The mostly functional Gorge Trail hiker on a trail that was not as difficult as this picture makes it seem.

Reaching the intersection on this well-marked trail, we have Option A of scrambling up the steep and boulder-y Cadillac Mountain, a truly nasty skyward climb.  No fools, we choose Option B, the less severe mountainside to Dorr Mountain.  Slow and steady with some hand climbing, we summit guided by mountaintop cairns (piled rocks to mark the trail).

Gorge 2 stones to Mt Dorr

The less severe mountainside to Dorr Mountain

Gorge 2A view to Cadillac Mt

Looking to Cadillac Mountain from Dorr Mountain.  By the way, Cadillac Mountain is the first land in the continental United States that the rising sun shines on each morning.

Gorge 2B D and B on Mt Dorr

Billy and Danny on Dorr Mountain with the Atlantic Ocean in the background

Taking the North Ridge Trail down the rocky crag, we have sloping rock faces for ¾ of mile that have us shortening our stride and cramming our toes into the front end of our hiking boots.  As the heroes you know us to be, we just tough it out.

Gorge 3 smooth stones in descent

The toe crunching descent from Dorr Mountain


Gorge 3A B on descent

And the rocky descent coming down from Dorr Mountain

Completing this three mile loop in just over two hours, we are ready to chill with our game of choice (Scrabble) and our Robert Mondavi wine of choice (bourbon barrell cabernet).

Topping off our day in this Atlantic paradise, we walk a mile and a half into town to Geddy’s, where we celebrate a mountain well-climbed with their primo Burrito Grande.  (You may be thinking, Dan, no seafood in this coastal town?  I’ve got to say I’m not a fan of le lobstere or les clams.  My roots in Arizona have me pining for Mexican food any time I can get it.)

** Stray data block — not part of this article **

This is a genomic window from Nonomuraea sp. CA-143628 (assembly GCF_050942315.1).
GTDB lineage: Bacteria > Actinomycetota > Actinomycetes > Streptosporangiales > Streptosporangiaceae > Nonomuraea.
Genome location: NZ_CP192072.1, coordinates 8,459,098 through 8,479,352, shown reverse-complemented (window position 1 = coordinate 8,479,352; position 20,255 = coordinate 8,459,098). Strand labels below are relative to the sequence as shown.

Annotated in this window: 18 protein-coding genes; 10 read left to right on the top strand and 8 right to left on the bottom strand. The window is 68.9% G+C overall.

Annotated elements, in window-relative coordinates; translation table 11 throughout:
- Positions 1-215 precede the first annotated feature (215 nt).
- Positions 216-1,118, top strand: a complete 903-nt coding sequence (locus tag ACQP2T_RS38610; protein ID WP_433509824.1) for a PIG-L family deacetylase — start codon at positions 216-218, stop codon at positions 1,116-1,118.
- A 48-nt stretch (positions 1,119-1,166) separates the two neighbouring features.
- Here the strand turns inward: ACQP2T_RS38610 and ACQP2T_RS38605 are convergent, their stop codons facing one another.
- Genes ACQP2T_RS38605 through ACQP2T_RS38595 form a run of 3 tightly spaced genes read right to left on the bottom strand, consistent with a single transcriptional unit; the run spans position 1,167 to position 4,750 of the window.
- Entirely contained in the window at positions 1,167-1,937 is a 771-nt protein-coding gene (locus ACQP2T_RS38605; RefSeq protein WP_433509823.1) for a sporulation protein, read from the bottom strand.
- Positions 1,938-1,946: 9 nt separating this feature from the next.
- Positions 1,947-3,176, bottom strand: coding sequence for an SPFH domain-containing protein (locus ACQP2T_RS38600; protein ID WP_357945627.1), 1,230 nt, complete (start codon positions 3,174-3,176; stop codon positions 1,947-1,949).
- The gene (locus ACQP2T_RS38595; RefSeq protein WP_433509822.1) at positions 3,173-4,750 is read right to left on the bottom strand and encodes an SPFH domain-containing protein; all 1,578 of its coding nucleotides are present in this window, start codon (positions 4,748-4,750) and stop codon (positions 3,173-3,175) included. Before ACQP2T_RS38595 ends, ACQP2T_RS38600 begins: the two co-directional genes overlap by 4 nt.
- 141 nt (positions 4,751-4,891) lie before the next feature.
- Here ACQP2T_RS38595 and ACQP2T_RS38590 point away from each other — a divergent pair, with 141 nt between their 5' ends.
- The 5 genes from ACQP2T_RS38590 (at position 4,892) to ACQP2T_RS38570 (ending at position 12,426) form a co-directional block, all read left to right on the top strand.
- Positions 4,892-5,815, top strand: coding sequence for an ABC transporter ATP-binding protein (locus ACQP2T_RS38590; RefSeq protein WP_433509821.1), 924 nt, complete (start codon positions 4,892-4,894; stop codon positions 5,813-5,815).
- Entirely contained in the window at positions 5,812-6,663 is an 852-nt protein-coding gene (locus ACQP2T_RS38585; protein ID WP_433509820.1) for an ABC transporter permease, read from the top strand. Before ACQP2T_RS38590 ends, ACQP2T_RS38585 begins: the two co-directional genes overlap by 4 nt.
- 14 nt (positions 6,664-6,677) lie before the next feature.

Gorge 4 Geddy's


Dan’s Good Friend’s Quiz

What could be better than a quiz with no grades!

There are old friends, occasional friends, distant friends, new friends, and family friends.  There are good friends.   For me, a good friend is a regular, supportive part of one’s life.  To paraphrase Thomas Fuller, If you have one good friend, you have more than your share.

It’s a “true, false, maybe yes, or somewhat” quiz.  Let’s rock.

Friends and adventure

Uno, do good friends both like and actively show their interest in you?  Duh!  Pretty simple?  Many people may like you (i.e. find you pleasant, nice) but don’t really have much interest in your story, the details of your life.  With a good friend, you have a voice in the relationship.

Two, one of the primary characteristics of good friends is that they listen, and then listen some more?  (Not a hard quiz, yes?)

Three, do good friends have common interests?  To develop as good friends, must there be a meaningful intersection of mutual interests (i.e. being, say, physically active, talking politics, the same faith, involved in the community, or literary topics)?  However nice and decent two people may be, can their friendship jump into the good category without common interests?

Quatro, time.  Some folks in retirement have lots of disposable time.  People who are working, raising kids, and/or tending to extended-families do not often have the same amount of time.  Do those most reasonable demands by one party make growing a good friendship a challenge?

Friends and wine

Cinco de Mayo,  between times together, do good friends connect, evenly briefly, by say text, phone, or email?  Such digital communication may be just a line every week or two, but is it necessary to keep good friends connected?

Six, let’s throw in geography.  Without the casual contact friends, whether it be in the neighborhood, over coffee, on the pickleball court, while walking in town, can distances of even 10 or 25 miles away keep friendships from making it into the good category?

Seventh heaven, maybe a good friend is just someone who makes you feel special.